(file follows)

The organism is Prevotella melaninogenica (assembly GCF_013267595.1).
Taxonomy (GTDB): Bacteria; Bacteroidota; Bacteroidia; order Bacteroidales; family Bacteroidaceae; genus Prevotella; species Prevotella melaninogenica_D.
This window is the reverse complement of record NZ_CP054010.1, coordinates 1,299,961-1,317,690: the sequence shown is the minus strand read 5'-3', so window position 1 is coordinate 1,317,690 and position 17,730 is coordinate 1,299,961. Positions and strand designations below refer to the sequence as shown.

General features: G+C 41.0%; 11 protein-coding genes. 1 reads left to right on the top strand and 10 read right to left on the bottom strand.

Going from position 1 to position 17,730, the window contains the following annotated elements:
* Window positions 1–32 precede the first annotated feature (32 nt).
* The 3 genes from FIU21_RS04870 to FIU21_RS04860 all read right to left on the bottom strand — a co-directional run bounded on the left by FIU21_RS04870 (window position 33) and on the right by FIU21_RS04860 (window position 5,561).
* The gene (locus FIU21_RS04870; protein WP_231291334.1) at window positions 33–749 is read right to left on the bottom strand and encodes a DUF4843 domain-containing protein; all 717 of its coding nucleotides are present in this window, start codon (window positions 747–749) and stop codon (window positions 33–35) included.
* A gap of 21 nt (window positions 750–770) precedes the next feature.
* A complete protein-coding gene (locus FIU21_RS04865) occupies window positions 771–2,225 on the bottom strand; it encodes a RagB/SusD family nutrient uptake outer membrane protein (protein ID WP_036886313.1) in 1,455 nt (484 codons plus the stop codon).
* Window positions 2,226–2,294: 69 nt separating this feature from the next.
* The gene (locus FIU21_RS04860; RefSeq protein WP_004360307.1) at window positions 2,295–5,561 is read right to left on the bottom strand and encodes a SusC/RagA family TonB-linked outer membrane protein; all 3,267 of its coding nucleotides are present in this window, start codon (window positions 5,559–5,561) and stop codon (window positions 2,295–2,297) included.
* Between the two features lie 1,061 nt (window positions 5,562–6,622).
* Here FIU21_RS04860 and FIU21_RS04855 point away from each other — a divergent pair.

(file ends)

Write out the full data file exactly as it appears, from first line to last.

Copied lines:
The organism is Prevotella melaninogenica (assembly GCF_013267595.1).
Taxonomy (GTDB): Bacteria; Bacteroidota; Bacteroidia; order Bacteroidales; family Bacteroidaceae; genus Prevotella; species Prevotella melaninogenica_D.
This window is the reverse complement of record NZ_CP054010.1, coordinates 1,299,961-1,317,690: the sequence shown is the minus strand read 5'-3', so window position 1 is coordinate 1,317,690 and position 17,730 is coordinate 1,299,961. Positions and strand designations below refer to the sequence as shown.

General features: G+C 41.0%; 11 protein-coding genes. 1 reads left to right on the top strand and 10 read right to left on the bottom strand.

Going from position 1 to position 17,730, the window contains the following annotated elements:
* Window positions 1–32 precede the first annotated feature (32 nt).
* The 3 genes from FIU21_RS04870 to FIU21_RS04860 all read right to left on the bottom strand — a co-directional run bounded on the left by FIU21_RS04870 (window position 33) and on the right by FIU21_RS04860 (window position 5,561).
* The gene (locus FIU21_RS04870; protein WP_231291334.1) at window positions 33–749 is read right to left on the bottom strand and encodes a DUF4843 domain-containing protein; all 717 of its coding nucleotides are present in this window, start codon (window positions 747–749) and stop codon (window positions 33–35) included.
* A gap of 21 nt (window positions 750–770) precedes the next feature.
* A complete protein-coding gene (locus FIU21_RS04865) occupies window positions 771–2,225 on the bottom strand; it encodes a RagB/SusD family nutrient uptake outer membrane protein (protein ID WP_036886313.1) in 1,455 nt (484 codons plus the stop codon).
* Window positions 2,226–2,294: 69 nt separating this feature from the next.
* The gene (locus FIU21_RS04860; RefSeq protein WP_004360307.1) at window positions 2,295–5,561 is read right to left on the bottom strand and encodes a SusC/RagA family TonB-linked outer membrane protein; all 3,267 of its coding nucleotides are present in this window, start codon (window positions 5,559–5,561) and stop codon (window positions 2,295–2,297) included.
* Between the two features lie 1,061 nt (window positions 5,562–6,622).
* Here FIU21_RS04860 and FIU21_RS04855 point away from each other — a divergent pair.